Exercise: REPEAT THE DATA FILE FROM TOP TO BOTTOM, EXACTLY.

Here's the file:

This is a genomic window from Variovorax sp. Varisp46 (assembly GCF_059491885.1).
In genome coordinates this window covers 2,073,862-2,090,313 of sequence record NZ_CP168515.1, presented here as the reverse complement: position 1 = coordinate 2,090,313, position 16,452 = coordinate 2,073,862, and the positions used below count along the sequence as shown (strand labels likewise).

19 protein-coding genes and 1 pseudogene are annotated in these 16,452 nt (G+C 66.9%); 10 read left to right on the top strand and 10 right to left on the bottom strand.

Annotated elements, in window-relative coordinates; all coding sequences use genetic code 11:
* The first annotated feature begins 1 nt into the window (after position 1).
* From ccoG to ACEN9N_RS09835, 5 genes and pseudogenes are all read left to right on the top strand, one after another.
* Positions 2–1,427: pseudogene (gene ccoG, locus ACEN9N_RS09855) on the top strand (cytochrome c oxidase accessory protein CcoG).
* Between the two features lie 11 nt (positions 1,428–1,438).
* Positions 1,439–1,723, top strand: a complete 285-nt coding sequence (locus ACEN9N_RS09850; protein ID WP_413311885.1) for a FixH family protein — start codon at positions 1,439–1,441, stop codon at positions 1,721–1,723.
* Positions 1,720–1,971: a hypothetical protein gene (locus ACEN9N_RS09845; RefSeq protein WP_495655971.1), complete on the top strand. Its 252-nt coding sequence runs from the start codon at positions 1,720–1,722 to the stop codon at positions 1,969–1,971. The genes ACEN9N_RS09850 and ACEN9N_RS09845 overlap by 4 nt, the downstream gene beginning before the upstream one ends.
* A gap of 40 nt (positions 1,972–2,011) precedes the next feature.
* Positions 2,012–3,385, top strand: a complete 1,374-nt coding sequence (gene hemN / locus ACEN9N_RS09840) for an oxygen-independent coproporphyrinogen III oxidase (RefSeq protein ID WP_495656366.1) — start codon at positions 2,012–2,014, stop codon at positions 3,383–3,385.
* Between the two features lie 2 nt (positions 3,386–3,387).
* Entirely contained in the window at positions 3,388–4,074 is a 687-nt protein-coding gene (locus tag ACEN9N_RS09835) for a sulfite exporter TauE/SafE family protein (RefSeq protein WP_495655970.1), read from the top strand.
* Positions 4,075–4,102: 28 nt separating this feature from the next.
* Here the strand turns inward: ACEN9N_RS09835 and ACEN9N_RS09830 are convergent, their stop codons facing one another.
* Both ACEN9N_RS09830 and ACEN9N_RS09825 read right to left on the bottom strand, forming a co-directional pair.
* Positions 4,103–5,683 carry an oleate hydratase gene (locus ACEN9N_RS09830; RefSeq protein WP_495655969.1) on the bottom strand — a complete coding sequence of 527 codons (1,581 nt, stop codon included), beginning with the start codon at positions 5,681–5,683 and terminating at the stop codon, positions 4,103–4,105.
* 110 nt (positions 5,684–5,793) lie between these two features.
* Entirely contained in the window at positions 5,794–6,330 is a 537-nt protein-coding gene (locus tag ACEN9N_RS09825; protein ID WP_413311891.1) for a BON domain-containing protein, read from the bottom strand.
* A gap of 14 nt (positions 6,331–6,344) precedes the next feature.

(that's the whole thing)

This is a genomic window from Variovorax sp. Varisp46 (assembly GCF_059491885.1).
In genome coordinates this window covers 2,073,862-2,090,313 of sequence record NZ_CP168515.1, presented here as the reverse complement: position 1 = coordinate 2,090,313, position 16,452 = coordinate 2,073,862, and the positions used below count along the sequence as shown (strand labels likewise).

19 protein-coding genes and 1 pseudogene are annotated in these 16,452 nt (G+C 66.9%); 10 read left to right on the top strand and 10 right to left on the bottom strand.

Annotated elements, in window-relative coordinates; all coding sequences use genetic code 11:
* The first annotated feature begins 1 nt into the window (after position 1).
* From ccoG to ACEN9N_RS09835, 5 genes and pseudogenes are all read left to right on the top strand, one after another.
* Positions 2–1,427: pseudogene (gene ccoG, locus ACEN9N_RS09855) on the top strand (cytochrome c oxidase accessory protein CcoG).
* Between the two features lie 11 nt (positions 1,428–1,438).
* Positions 1,439–1,723, top strand: a complete 285-nt coding sequence (locus ACEN9N_RS09850; protein ID WP_413311885.1) for a FixH family protein — start codon at positions 1,439–1,441, stop codon at positions 1,721–1,723.
* Positions 1,720–1,971: a hypothetical protein gene (locus ACEN9N_RS09845; RefSeq protein WP_495655971.1), complete on the top strand. Its 252-nt coding sequence runs from the start codon at positions 1,720–1,722 to the stop codon at positions 1,969–1,971. The genes ACEN9N_RS09850 and ACEN9N_RS09845 overlap by 4 nt, the downstream gene beginning before the upstream one ends.
* A gap of 40 nt (positions 1,972–2,011) precedes the next feature.
* Positions 2,012–3,385, top strand: a complete 1,374-nt coding sequence (gene hemN / locus ACEN9N_RS09840) for an oxygen-independent coproporphyrinogen III oxidase (RefSeq protein ID WP_495656366.1) — start codon at positions 2,012–2,014, stop codon at positions 3,383–3,385.
* Between the two features lie 2 nt (positions 3,386–3,387).
* Entirely contained in the window at positions 3,388–4,074 is a 687-nt protein-coding gene (locus tag ACEN9N_RS09835) for a sulfite exporter TauE/SafE family protein (RefSeq protein WP_495655970.1), read from the top strand.
* Positions 4,075–4,102: 28 nt separating this feature from the next.
* Here the strand turns inward: ACEN9N_RS09835 and ACEN9N_RS09830 are convergent, their stop codons facing one another.
* Both ACEN9N_RS09830 and ACEN9N_RS09825 read right to left on the bottom strand, forming a co-directional pair.
* Positions 4,103–5,683 carry an oleate hydratase gene (locus ACEN9N_RS09830; RefSeq protein WP_495655969.1) on the bottom strand — a complete coding sequence of 527 codons (1,581 nt, stop codon included), beginning with the start codon at positions 5,681–5,683 and terminating at the stop codon, positions 4,103–4,105.
* 110 nt (positions 5,684–5,793) lie between these two features.
* Entirely contained in the window at positions 5,794–6,330 is a 537-nt protein-coding gene (locus tag ACEN9N_RS09825; protein ID WP_413311891.1) for a BON domain-containing protein, read from the bottom strand.
* A gap of 14 nt (positions 6,331–6,344) precedes the next feature.